There is also the issue of handling night drops, commercial deposit bags and the rise of ATM banking. Although commonly understood by tellers, many AML investigators fail to account for these elements when analyzing suspicious transactions. The bottom line is that come Monday there can be a lot of activity attributed to that day which may have nothing to do with that day. Any AML investigative analysis that does not account for the time warp in business days will be inaccurate and misleading. The most serious problem is that this leads to more non-suspicious activity being categorized as suspicious and vice versa.
Excelling in AML investigations requires that we question everything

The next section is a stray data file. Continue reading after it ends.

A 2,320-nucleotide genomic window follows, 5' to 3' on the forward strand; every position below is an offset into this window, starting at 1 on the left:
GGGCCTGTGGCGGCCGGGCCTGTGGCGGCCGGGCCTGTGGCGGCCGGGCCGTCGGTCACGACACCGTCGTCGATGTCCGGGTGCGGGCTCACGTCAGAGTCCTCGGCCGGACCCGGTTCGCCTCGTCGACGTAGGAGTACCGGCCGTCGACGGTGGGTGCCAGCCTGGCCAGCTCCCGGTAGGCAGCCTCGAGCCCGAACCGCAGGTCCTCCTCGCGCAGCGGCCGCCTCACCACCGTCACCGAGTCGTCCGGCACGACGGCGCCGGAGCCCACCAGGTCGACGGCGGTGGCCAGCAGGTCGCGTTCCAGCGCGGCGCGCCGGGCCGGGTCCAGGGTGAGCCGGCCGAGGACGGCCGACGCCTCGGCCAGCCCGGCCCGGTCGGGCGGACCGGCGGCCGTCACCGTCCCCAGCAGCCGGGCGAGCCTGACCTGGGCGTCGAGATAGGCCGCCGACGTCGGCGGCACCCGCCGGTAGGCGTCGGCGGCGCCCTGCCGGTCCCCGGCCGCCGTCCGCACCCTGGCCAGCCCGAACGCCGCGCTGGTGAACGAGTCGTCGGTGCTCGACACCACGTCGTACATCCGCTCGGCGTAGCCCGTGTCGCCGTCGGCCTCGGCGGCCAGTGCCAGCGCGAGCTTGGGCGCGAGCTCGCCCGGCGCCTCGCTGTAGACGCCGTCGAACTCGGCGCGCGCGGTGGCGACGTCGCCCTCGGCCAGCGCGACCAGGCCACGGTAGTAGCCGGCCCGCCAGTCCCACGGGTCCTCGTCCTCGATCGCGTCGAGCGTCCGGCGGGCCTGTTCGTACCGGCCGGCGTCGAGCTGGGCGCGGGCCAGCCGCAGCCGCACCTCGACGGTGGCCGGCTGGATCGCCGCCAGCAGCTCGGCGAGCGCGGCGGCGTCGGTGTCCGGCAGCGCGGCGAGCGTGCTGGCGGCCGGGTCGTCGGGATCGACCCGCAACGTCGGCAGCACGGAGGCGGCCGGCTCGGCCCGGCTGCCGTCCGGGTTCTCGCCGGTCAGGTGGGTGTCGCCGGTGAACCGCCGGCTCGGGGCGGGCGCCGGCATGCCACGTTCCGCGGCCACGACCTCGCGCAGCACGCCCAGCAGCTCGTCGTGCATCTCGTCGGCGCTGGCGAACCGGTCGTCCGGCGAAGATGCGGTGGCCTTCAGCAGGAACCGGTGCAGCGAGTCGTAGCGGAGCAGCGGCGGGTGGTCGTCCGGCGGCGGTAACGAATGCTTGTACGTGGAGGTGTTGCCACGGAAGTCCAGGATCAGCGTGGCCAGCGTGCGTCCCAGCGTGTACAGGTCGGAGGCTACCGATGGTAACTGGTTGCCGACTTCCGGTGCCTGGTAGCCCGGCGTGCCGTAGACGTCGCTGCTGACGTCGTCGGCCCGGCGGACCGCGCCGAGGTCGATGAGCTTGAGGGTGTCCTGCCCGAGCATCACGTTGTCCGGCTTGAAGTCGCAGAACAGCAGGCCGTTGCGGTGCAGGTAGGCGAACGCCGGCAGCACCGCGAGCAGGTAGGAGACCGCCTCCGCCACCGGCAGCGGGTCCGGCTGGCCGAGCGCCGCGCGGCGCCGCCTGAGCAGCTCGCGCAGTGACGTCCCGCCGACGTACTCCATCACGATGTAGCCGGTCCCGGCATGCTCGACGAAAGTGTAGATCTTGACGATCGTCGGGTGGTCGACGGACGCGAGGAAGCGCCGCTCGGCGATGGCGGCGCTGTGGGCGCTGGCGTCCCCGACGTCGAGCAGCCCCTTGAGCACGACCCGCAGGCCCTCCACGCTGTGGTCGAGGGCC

A business making daily deposits can find that aggregated cash amounts attributed to the same day can become large enough to prompt alerts and maybe a SAR. Two or more deposits made on the same day with indications that they were too close together for a normal business practice may be a good indicator for an AML review. If you return to real time and find those transactions were spread out over the weekend, and then a review may not be necessary. Even after a SAR is filed and an investigator retrieves and reviews the back-up documents chances are the documents under review will reflect multiple same day deposits when in reality there were none. It is rare to receive the journal entries in any initial investigative request, be it SAR back-up documents or a subpoena. It also should be pointed out the deposit tickets and date stamping will reflect only a month and day. The day of the week needs to be referenced back to a calendar. Substantial investigative efforts and time can be wasted before the Monday anomaly is finally recognized.